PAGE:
SEA AT MUNICIPAL LEVEL: FOSTERING SUSTAINABLE CITIES
Since policies, plans and programs are formulated at high-level of decision-making; SEA
tends to be applied at the national, regional and sub-regional scales. Experiences have
shown that most SEAs were applied at the municipal/regional or city level (Devuyst,
1999, Fischer et al. 2002, Dalal-Clayton & Sadler, 1999). It is no coincidence that these
are the same municipalities that are involved in developing a Local Agenda 21 (Devuyst,
1999). The need for local authorities to develop their own Agenda 21 is highlighted in
Chapter 28 of Rio declaration. The local authorities play vital role in establishing local
plans, environmental policies and regulations. Local authorities also assist in
8
implementing national and sub-national plans and programmes. The basis of Local
Agenda 21 initiative is that local communities could help in fostering sustainability by
adopting the principles of sustainable development. Since the usefulness of impact
assessment in implementing the principles of sustainable development has been
recognized, local authorities need to incorporate SEA into their policies, plans and
programs.
The adoption of SEA by local authorities has to be carried out with special attention to
the cities. Due to the magnitude of socioeconomic activities and population densities in
the cities, the implementation of SEA at the municipal level could promote sustainability.
Most of the policies, plans and programs that determine city structures and activities are
either proposed or implemented by the municipalities. It should be noted that policies are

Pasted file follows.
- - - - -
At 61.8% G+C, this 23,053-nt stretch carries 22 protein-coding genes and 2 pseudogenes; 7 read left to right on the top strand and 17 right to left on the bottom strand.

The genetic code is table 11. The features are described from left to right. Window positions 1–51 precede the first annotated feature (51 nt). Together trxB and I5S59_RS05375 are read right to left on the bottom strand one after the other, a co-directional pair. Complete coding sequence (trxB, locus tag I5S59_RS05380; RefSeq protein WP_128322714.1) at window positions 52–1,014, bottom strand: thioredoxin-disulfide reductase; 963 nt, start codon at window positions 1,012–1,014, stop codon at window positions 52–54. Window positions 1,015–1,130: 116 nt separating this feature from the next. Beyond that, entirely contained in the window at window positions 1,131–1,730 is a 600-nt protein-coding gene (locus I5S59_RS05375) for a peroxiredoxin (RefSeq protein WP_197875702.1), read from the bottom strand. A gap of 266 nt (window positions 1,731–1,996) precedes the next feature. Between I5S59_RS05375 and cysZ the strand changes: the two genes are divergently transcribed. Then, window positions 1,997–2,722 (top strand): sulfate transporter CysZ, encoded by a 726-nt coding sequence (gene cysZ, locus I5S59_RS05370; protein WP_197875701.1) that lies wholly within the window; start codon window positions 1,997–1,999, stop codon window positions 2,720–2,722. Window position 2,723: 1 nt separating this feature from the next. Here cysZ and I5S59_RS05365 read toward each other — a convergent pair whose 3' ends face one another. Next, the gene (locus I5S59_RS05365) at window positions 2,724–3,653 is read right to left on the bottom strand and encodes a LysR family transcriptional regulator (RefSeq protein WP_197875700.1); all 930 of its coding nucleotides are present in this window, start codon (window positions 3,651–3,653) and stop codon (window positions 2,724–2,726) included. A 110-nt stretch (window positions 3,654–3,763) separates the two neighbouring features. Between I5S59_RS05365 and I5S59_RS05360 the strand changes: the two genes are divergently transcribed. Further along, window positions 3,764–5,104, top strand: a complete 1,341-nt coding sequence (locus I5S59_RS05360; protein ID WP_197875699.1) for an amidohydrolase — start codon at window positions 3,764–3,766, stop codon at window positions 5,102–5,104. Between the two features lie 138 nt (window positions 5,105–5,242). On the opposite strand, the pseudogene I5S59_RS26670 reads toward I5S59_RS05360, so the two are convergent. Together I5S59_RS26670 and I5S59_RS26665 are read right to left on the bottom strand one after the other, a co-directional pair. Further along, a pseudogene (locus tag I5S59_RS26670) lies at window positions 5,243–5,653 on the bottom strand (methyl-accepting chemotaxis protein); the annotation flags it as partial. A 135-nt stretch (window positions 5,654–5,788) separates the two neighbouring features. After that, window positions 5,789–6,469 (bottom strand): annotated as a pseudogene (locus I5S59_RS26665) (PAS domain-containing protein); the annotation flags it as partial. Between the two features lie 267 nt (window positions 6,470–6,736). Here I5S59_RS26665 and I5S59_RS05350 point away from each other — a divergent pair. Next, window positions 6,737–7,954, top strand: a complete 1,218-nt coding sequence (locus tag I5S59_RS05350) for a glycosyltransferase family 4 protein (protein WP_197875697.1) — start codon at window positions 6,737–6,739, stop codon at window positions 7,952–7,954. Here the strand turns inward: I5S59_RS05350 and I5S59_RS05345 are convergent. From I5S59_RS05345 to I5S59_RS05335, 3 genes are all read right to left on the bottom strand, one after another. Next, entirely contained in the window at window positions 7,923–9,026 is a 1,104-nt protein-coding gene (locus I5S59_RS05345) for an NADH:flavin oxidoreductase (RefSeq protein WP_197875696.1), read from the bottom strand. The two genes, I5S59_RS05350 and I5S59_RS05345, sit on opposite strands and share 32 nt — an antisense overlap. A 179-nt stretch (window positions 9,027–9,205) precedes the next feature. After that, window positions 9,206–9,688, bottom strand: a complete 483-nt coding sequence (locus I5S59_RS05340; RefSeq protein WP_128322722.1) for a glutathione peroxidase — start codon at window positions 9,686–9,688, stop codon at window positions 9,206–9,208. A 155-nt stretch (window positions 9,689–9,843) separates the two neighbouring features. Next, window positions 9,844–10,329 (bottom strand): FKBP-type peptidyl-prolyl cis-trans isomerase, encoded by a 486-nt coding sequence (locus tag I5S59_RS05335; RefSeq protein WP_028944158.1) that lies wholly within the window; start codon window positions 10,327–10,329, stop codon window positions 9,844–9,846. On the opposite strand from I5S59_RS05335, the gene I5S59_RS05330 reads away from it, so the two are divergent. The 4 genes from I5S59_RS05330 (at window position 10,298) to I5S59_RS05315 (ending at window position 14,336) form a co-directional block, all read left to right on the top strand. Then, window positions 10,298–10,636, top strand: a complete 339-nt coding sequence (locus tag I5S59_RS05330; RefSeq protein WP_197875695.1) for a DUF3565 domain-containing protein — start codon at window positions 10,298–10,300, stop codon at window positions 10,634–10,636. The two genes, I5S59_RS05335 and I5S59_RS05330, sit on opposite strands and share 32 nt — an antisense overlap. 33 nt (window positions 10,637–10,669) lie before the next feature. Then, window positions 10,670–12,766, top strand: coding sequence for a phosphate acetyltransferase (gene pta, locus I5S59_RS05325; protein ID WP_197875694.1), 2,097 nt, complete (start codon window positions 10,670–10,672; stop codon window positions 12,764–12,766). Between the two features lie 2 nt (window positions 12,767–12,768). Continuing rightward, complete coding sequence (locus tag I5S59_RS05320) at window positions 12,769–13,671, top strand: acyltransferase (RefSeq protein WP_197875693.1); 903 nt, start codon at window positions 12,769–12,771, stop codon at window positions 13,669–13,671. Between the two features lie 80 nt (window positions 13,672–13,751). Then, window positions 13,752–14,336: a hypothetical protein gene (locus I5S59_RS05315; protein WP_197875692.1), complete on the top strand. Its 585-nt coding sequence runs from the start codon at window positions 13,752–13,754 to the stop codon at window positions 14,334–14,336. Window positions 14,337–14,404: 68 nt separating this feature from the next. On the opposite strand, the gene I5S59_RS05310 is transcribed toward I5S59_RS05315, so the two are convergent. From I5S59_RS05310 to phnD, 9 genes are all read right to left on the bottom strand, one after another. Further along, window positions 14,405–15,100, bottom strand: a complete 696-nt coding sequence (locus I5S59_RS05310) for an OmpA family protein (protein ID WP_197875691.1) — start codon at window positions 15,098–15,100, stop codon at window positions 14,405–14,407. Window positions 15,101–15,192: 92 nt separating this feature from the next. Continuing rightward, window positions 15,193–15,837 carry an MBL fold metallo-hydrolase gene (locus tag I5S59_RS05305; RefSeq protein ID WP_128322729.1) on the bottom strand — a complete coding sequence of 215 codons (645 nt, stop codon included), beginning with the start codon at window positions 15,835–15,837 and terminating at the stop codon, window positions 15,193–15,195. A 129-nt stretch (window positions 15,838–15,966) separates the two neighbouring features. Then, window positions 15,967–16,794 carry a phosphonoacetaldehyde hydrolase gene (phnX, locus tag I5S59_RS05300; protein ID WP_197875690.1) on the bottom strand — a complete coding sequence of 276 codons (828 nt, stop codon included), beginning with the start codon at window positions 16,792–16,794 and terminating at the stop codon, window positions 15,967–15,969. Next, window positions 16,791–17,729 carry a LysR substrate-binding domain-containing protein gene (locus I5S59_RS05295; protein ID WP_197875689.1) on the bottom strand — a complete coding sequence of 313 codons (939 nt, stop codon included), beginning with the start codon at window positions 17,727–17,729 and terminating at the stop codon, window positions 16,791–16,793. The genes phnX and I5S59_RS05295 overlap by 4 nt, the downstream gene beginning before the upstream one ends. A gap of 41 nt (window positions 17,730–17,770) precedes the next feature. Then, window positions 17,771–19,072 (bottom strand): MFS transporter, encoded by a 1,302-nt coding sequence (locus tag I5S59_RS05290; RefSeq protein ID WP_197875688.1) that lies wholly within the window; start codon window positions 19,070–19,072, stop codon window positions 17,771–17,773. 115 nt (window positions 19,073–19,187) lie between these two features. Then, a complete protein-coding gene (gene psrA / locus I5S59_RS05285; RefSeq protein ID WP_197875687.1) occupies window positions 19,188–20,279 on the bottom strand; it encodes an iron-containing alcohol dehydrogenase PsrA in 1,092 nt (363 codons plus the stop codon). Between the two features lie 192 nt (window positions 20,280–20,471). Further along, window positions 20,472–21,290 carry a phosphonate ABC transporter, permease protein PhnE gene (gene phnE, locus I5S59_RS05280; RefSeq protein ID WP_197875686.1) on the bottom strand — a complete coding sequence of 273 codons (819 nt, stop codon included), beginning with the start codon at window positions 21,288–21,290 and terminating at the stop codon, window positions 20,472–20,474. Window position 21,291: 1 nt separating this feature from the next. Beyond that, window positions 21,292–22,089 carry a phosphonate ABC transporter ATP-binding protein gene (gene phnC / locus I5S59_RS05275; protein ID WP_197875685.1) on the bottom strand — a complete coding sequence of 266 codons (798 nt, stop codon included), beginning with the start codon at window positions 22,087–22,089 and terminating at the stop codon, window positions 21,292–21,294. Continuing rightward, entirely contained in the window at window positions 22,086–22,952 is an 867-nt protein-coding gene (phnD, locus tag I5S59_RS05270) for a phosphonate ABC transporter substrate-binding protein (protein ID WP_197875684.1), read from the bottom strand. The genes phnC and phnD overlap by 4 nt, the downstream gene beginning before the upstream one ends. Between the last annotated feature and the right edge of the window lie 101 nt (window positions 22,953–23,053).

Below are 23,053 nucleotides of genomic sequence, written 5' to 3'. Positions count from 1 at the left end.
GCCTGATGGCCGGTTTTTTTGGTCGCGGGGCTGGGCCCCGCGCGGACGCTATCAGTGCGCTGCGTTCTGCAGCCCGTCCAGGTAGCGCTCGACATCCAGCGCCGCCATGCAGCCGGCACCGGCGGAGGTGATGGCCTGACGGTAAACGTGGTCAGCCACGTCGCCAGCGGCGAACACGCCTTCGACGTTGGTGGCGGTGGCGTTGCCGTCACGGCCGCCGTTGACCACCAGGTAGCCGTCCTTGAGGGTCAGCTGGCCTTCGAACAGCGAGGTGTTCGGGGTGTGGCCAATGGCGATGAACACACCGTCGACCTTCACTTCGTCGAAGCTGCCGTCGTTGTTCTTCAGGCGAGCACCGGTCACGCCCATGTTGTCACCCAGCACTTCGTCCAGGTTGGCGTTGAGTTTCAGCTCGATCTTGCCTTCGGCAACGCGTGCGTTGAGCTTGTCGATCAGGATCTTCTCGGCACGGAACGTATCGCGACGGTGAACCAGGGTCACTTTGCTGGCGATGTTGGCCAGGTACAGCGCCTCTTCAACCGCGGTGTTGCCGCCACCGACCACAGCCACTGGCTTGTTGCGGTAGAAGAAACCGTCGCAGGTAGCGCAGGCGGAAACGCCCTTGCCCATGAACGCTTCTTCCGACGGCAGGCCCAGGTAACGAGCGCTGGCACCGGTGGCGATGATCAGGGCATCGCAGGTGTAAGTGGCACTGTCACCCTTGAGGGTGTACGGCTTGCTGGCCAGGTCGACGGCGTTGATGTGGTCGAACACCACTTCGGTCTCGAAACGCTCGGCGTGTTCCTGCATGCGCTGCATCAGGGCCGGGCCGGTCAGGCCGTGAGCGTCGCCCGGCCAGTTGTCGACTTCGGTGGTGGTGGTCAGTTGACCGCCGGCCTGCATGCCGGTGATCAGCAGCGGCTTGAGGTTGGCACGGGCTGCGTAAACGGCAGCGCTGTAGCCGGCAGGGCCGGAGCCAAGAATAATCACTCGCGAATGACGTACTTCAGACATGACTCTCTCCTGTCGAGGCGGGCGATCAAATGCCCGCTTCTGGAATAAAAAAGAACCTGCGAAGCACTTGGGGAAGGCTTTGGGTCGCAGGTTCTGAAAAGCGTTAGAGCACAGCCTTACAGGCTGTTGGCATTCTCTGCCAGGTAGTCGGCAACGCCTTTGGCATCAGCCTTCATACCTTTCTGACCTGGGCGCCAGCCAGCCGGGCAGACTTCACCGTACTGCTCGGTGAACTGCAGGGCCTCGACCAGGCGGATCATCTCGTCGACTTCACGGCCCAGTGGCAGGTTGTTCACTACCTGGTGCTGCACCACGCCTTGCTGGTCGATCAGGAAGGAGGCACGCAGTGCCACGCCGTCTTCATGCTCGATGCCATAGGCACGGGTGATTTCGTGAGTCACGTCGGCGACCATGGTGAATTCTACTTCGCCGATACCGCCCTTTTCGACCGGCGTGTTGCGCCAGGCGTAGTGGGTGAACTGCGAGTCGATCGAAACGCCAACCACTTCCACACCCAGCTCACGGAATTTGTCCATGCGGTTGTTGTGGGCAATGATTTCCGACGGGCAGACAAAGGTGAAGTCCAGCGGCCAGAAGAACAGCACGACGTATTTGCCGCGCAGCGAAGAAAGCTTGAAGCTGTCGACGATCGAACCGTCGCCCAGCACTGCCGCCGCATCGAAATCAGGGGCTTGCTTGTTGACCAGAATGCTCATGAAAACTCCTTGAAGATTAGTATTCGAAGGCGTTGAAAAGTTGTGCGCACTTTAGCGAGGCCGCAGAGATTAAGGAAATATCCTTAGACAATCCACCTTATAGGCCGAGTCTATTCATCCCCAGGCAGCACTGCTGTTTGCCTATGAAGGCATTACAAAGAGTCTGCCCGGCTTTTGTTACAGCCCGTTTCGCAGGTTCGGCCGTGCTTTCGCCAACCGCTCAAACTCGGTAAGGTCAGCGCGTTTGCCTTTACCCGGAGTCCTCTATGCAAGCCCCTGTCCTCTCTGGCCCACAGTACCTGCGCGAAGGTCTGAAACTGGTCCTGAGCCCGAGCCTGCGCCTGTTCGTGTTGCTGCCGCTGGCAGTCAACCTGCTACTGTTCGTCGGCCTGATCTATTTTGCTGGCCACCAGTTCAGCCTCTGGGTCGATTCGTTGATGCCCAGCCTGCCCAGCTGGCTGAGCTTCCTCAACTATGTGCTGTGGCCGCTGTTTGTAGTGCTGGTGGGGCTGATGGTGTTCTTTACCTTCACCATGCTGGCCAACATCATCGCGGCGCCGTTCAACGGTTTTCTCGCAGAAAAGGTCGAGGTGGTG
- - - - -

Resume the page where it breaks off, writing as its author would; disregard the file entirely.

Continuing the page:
enacted at the national level. Therefore, a process of implementing SEA at the
municipalities should the tiered and multilevel nature of policies, plans and programs.
An impact assessment system for the municipal level cannot be detached from other
impact assessment at the national, federal and /or regional levels of government
(Devuyst, 1999). Policies, plans and programs (PPPs) can be portrayed as a tiered
forward planning process starting with the formulation of a policy, followed by a plan,
and a program (Noble, 2000). This implies a hierarchical sequence of actions. Policies are
formulated at the high-level of decision-making followed by policies, plans and programs
enactment and implementation at the lower levels. The tiered system of SEA ensures that
impacts of development decision-making can be addressed at the appropriate level(s) and
with degree of effort necessary for informed choice (Sadler & Verheem, 1996). In
practice, the process of formulating policies, plans and programmes is not always “topdown”. So, the SEA process should be flexible enough to accommodate PPPs that may
develop from “bottom-up” process. In fact, SEA should be a continuous process that
leads to a strategy for action within and between levels of decision-making.
9
CONCLUSION
The Gulf States governments have made some efforts in incorporating the principles of
sustainable development into development activities. However, the efforts are limited to
the project-level EIA that is coordinated by different environmental agencies in these
countries. The introduction of SEA in government decision-making especially at the
municipal level will ensure that the principles of sustainability are promoted. This will
also lead to the fostering of sustainable cities.
There is need to encourage public participation and consultation of external bodies for the
SEA process to be fair, objective and balance. Public participation and consultation will
broaden the scope of the SEA and increase possible alternatives and options through
feedback. The environmental awareness of the citizen should be enhanced to facilitate
public participation. There is also need to enact a legal framework that will guide the
implementation of SEA and promote the coordination of different bodies involved in
decision-making. Training programs should be implemented to educate personnel on the
current procedures of carrying out SEA and developing sustainability indicators. With
proper integration especially at the local level, SEA will be useful in fostering sustainable
cities.